MACLEAN’S REVIEWS

CAPOTE’S UNANSWERED QUESTIONS

And the dull detail which makes a short book seem too long

JAMES BANNERMAN March 5 1966
MACLEAN’S REVIEWS

CAPOTE’S UNANSWERED QUESTIONS

And the dull detail which makes a short book seem too long

JAMES BANNERMAN March 5 1966

CAPOTE’S UNANSWERED QUESTIONS

Bannerman on books

And the dull detail which makes a short book seem too long

I DON’T LIKE Truman Capote’s highlypublicized new book, In Cold Blood, but I am in a dissenting minority. Most reviews of this account of a multiple murder and its consequences have been anything from favorable to downright laudatory. And In Cold Blood is doing so well financially that according to The New York Times it “seems already on its way to making more money more quickly than any other book in the history of publishing.”

The phenomenal best - seller tells how, on a night in November, 1959, near the little Kansas town of Holcomb, young Perry Smith and his

friend Dick Hickock killed four people — a prosperous farmer named Clutter, Clutter’s wife, and their teenage son and daughter. The young men had heard that Clutter habitually kept several thousand dollars in a safe in his big farmhouse, and had planned to make him open the safe; after which they would kill him and everyone else in the house, thus leaving no witnesses. But it turned out that Clutter didn’t have a safe, and that the

victims had very little money on them; so the killings were as senseless as they were brutal.

One fault of In Cold Blood, I think, is that it gives the impression of being inordinately long, although in fact it isn’t. But a far more serious fault is that in spite of the overabundant coverage of the murder, the murderers, and the way the two were finally found and convicted, the picture that emerges is curiously incomplete and superficial. It’s as if Capote had failed to see some things most people would consider important, and had seen other things most people wouldn't have thought worth looking at.

For example, he has a great deal to say about the blameless and indeed admirable home life of Alvin Dewey, of the Kansas Bureau of Investigation. Since Dewey headed the team of detectives who solved what seemed at first a case in which there were no clues whatever, he certainly deserved extensive notice. But such irrelevant details as an itemized list of what Dewey and his wife ate for dinner one night do nothing to further one’s comprehension of him, either as a private person or as a detective.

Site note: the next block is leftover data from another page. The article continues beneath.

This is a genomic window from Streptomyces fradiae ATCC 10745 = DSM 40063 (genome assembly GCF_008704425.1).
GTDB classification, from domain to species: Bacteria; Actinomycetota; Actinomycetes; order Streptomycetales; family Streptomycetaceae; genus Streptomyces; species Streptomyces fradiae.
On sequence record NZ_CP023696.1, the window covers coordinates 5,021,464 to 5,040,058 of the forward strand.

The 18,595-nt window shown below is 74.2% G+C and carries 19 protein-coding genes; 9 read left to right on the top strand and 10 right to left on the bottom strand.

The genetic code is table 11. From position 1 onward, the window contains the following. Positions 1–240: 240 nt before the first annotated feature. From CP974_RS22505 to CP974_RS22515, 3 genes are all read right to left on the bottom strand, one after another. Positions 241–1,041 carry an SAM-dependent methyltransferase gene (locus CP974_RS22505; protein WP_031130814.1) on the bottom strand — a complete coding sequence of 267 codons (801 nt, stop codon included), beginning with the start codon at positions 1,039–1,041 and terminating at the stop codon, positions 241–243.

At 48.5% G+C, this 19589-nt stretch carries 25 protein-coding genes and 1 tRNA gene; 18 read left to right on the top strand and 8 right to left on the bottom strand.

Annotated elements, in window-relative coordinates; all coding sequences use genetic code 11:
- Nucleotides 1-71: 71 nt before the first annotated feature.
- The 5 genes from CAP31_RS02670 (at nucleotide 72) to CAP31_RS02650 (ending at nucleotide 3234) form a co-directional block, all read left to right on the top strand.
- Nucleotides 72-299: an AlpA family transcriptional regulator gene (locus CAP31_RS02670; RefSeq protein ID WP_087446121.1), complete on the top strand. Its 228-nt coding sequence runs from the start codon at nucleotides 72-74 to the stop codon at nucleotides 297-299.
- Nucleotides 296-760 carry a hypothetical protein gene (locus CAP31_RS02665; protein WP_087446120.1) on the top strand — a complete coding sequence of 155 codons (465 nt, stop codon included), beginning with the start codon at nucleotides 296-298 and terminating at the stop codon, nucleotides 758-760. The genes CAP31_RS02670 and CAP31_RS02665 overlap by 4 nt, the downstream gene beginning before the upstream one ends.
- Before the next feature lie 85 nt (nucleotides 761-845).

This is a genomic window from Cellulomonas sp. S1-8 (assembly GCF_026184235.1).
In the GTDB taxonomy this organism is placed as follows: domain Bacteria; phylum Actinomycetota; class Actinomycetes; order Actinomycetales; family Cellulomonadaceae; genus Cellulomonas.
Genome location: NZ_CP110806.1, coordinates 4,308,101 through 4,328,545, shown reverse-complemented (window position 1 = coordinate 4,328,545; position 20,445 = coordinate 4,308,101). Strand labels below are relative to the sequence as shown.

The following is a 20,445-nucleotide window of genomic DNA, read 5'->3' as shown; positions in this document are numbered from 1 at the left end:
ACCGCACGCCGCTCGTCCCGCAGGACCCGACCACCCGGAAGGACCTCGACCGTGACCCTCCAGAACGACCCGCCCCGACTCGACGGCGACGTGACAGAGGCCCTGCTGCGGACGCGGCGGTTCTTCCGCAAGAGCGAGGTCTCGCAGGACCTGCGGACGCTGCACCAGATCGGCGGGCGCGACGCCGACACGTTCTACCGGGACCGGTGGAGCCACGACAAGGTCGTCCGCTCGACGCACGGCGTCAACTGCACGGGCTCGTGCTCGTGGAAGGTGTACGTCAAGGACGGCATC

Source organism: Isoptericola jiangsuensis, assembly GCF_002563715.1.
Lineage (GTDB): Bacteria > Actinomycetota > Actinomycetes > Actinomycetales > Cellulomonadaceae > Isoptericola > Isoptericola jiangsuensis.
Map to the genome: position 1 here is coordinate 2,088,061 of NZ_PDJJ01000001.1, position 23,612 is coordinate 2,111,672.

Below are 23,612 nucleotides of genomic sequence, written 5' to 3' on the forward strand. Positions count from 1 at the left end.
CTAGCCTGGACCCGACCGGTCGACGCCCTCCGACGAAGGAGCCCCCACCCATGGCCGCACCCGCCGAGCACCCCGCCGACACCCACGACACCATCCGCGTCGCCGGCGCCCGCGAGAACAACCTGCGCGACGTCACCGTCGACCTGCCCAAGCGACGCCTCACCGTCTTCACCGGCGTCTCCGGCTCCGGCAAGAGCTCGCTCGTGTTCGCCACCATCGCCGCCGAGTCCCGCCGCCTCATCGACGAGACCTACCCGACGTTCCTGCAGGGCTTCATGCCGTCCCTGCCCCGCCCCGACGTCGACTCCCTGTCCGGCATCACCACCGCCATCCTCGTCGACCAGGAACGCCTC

There are hundreds of other equally irrelevant details in this crowded book, together with hundreds which are not only relevant but strikingly effective. Yet though Capote has included far too much, he has left out one thing that could conceivably have helped to put the murderers in better perspective. He never examines the possibility that they were homosexuals —a possibility implicit in their whole relationship. And because he is so clearly determined to portray them in depth that nothing concerning them is

too trivial to escape his attention, it’s hard to understand why he ignores this potentially significant point.

What puzzles me even more about In Cold Blood is why he chose to write it in the first place—a choice he made so quickly that he was at the scene of the crime three days after the bodies of the Clutter family were found. Multiple murder isn’t at all the kind of subject that I should have supposed would attract the notably gentle author of Breakfast at Tiffany’s. Nor should I have supposed he would be captivated, as he makes it plain that he was, by the smalltown Kansans he met while he was doing his research, which went on intermittently for six years. Perhaps both the Kansans and the killings had for him the attraction of the opposite: unsophistication in contrast to his extreme worldliness, and gory violence in contrast to the marked non-violence of his nature.

I think he may also have been attracted, at least in the beginning, by the idea of treating the murders and their consequences as a sort of exercise in pop art. He soon became emotionally involved, and as he said in an interview published in Saturday Review: “The book wasn’t something reconstructed from some great distance. I did it right along as it was happening. 1 lived the whole thing.” But there is a mannered contrivance about In Cold Blood—the elaborate underlining of reality which is found in popart paintings of a can of tomato soup or a shiny hubcap.

I don’t doubt Capote’s sincerity. He had genuine sympathy for the victims, for their friends, and even for the murderers. It’s evident that he really liked the townspeople and the farmers. Yet somehow the book doesn’t ring quite true. Maybe he didn’t try hard enough to get away from Tiffany’s. He most assuredly didn’t try to edit out the superfluous and the over elaborate. If he had, his “nonfiction novel” as he calls it would neither be nor seem too long, but it might well have been twice as good.

In Cold Blood, by Truman Capote. Random House of Canada, $6.95.

JAMES BANNERMAN